LibLink: Edward McMillan-Scott: Britain’s obligation towards Hong Kong

Former MEP Edward McMillan-Scott, who until June was a Vice President of the European Parliament with responsibility for human rights, has written about the current situation in Hong Kong. First he sets out the context:

On the one hand, Conservative Eurosceptics cannot wait to escape from the obligations of the post-war European Court of Human Rights (not an EU body and inspired by the UK) while on the other there is a clamour for the people of Hong Kong to enjoy precisely those rights, under an agreement we made with China, but which Beijing is now breaking.

When it became clear last month that Beijing would rig the selection of the chief executive, Hong Kong’s premier, to be held in 2017, Patten wrote in the Financial Times: “My comments are not directed principally to Beijing or Hong Kong. What a former governor can more legitimately do is to invite an interrogation of Britain’s sense of honour.”

The background is that the Sino-British Joint Declaration of 1984 formally agreed, in accordance with the “one country, two systems” principle, that on its return to Chinese sovereignty in 1997 Hong Kong would become a Special Administrative Region, ensuring that it would keep its freedoms, autonomy and, crucially, the promise of universal suffrage.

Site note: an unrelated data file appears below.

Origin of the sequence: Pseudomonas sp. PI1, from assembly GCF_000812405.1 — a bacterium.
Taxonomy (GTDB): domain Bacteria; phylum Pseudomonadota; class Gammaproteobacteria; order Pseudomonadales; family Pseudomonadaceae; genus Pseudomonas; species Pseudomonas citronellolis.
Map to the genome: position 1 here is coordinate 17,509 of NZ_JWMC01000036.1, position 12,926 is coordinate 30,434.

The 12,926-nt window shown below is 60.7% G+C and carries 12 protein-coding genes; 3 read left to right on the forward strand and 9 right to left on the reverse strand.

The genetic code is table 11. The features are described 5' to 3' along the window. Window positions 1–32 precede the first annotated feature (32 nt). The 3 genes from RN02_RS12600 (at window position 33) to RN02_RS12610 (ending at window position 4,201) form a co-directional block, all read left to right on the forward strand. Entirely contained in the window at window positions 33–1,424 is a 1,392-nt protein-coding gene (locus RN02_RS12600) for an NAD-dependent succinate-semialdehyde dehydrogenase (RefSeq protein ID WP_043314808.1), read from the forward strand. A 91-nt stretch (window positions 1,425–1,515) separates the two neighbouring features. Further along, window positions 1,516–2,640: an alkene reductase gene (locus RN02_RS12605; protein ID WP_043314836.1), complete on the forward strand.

The main grievance of the protesters on the streets is China’s interpretation of Article 45 of the Basic Law governing Hong Kong, adopted in 1990. It states that “the ultimate aim is the selection of the Chief Executive by universal suffrage upon nomination by a broadly representative nominating committee in accordance with democratic procedures”.